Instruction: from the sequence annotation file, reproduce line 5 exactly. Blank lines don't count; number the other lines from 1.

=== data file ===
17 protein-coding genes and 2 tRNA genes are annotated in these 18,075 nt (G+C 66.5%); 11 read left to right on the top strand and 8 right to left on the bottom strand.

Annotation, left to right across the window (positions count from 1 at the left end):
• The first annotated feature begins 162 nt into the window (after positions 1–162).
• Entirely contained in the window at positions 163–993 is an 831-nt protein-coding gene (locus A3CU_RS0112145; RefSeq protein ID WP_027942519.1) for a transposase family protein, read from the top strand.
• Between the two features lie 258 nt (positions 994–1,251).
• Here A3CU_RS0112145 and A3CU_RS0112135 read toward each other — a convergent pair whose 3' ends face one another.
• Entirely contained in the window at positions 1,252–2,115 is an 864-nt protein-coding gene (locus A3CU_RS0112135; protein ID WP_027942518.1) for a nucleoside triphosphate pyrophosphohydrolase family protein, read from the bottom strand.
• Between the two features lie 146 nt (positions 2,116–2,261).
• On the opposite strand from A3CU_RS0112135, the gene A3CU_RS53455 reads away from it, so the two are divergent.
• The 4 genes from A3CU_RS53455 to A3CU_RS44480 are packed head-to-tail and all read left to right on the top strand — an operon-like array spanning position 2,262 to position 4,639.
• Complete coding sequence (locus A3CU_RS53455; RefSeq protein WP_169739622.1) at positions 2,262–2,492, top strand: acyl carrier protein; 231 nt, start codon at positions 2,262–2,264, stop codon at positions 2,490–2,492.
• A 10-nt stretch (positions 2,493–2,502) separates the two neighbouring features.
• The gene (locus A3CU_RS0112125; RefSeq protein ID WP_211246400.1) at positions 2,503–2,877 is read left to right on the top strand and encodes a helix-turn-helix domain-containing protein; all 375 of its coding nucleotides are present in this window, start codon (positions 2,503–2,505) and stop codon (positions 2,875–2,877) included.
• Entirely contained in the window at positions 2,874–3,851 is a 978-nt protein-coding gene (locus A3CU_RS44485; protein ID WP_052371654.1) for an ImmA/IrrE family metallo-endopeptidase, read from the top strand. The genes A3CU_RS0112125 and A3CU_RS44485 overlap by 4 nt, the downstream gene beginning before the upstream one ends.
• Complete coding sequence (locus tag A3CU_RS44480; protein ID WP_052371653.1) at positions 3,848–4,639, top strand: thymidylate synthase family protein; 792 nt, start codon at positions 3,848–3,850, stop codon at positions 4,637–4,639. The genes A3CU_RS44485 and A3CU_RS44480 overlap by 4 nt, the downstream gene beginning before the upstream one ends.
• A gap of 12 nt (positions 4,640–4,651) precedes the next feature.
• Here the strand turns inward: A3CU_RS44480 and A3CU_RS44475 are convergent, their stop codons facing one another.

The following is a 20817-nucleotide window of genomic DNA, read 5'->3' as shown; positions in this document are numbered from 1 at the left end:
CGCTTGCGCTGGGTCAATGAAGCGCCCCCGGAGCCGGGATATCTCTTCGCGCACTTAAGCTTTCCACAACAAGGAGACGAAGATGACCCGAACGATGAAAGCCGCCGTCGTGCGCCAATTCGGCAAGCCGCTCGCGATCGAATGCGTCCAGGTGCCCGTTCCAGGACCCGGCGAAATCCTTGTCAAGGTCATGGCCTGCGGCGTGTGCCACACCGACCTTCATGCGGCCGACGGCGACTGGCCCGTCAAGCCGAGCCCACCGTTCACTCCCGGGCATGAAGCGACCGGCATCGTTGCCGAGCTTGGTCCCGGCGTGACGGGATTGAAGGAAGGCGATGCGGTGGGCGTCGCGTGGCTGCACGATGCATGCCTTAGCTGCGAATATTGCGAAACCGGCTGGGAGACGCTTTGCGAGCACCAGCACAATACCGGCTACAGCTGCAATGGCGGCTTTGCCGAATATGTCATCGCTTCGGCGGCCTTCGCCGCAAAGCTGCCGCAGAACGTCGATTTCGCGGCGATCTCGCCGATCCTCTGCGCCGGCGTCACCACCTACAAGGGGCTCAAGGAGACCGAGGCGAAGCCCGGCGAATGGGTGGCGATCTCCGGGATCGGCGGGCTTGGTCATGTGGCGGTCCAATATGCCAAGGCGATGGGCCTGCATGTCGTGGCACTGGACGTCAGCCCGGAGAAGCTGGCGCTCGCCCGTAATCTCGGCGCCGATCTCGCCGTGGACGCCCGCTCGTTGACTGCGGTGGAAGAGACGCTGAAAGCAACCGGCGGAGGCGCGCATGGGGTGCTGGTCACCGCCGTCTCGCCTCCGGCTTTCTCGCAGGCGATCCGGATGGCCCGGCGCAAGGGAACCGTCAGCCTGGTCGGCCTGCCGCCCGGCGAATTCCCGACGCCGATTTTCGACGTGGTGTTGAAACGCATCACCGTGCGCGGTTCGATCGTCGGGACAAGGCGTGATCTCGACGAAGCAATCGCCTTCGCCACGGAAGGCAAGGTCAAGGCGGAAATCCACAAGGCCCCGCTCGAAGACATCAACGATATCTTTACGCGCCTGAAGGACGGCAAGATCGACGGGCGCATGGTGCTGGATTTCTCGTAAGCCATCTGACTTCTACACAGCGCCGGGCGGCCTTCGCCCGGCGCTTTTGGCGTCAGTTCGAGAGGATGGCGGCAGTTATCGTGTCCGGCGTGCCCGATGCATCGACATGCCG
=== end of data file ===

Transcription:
• Between the two features lie 258 nt (positions 994–1,251).